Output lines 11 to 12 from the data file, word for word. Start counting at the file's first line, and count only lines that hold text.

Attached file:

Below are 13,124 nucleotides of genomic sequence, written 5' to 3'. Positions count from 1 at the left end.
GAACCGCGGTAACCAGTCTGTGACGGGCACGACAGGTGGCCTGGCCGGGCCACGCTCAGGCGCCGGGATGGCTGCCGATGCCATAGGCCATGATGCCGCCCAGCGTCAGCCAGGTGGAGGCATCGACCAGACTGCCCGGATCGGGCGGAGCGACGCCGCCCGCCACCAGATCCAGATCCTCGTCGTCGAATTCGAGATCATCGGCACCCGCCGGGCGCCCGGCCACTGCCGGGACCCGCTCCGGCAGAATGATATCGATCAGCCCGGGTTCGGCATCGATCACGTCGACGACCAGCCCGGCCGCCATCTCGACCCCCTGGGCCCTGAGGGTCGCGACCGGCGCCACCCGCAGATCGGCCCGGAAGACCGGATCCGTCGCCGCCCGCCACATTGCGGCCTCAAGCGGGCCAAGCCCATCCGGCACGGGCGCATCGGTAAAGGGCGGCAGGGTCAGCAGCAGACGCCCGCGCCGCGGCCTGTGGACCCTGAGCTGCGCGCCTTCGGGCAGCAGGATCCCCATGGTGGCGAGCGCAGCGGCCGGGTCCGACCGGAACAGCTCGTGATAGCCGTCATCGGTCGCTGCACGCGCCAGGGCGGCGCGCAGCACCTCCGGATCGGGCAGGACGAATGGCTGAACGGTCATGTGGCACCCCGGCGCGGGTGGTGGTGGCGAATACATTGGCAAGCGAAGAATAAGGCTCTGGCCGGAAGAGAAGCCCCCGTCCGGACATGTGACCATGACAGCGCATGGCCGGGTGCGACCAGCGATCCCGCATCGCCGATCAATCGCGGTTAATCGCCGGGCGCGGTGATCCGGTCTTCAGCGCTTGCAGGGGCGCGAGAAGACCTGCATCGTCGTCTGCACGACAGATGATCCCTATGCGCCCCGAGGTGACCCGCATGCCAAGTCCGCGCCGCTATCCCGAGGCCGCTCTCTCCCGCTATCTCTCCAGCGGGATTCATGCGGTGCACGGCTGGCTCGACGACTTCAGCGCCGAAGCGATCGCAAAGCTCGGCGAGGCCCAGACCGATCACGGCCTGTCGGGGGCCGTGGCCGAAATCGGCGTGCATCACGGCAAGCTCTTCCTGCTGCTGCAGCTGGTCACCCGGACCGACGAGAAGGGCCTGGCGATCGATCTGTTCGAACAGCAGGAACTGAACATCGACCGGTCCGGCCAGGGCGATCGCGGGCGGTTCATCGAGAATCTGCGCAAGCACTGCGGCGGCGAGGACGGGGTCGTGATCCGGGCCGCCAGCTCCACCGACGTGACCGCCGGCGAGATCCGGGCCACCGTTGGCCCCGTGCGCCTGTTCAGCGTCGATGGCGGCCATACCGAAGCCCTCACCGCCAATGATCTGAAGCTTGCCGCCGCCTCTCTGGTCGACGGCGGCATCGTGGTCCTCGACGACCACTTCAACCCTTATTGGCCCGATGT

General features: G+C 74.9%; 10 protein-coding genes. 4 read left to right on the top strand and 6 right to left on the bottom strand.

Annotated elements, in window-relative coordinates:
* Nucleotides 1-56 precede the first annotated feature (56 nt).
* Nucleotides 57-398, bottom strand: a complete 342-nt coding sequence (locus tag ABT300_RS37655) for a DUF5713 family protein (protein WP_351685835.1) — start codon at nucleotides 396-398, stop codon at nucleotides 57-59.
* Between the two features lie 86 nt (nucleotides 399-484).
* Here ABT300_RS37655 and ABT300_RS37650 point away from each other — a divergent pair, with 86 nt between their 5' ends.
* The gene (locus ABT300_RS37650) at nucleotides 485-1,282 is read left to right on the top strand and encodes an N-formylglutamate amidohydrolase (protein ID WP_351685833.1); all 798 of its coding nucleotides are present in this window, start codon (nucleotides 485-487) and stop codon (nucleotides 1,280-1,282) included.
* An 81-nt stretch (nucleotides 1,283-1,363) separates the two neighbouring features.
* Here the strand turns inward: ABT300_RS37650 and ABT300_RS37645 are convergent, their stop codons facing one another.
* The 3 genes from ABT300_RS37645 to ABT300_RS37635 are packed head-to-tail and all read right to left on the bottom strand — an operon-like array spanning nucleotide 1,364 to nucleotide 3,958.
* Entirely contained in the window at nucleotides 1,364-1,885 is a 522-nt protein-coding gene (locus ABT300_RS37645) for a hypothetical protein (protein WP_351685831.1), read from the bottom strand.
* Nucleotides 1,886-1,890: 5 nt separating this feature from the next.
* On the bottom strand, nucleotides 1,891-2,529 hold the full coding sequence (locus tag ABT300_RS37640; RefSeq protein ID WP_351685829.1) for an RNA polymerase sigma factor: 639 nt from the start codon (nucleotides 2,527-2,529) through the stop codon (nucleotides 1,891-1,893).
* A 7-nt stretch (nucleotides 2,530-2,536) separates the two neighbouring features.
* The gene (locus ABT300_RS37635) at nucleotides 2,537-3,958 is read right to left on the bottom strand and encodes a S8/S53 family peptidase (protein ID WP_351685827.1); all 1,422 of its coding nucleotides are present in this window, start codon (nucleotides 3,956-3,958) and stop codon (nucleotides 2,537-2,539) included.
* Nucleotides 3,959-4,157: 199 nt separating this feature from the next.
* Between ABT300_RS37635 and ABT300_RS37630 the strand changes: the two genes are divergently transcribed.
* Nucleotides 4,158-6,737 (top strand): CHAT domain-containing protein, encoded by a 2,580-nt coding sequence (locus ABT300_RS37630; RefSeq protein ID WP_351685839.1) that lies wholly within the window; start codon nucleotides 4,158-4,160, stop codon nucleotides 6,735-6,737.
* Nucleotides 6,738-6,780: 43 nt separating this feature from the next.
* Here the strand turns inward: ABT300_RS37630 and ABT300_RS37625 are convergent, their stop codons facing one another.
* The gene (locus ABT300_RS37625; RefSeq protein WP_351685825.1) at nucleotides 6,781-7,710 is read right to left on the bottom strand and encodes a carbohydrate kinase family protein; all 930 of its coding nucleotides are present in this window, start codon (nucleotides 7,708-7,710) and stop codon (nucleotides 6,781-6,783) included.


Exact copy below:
* Here the strand turns inward: ABT300_RS37650 and ABT300_RS37645 are convergent, their stop codons facing one another.
* The 3 genes from ABT300_RS37645 to ABT300_RS37635 are packed head-to-tail and all read right to left on the bottom strand — an operon-like array spanning nucleotide 1,364 to nucleotide 3,958.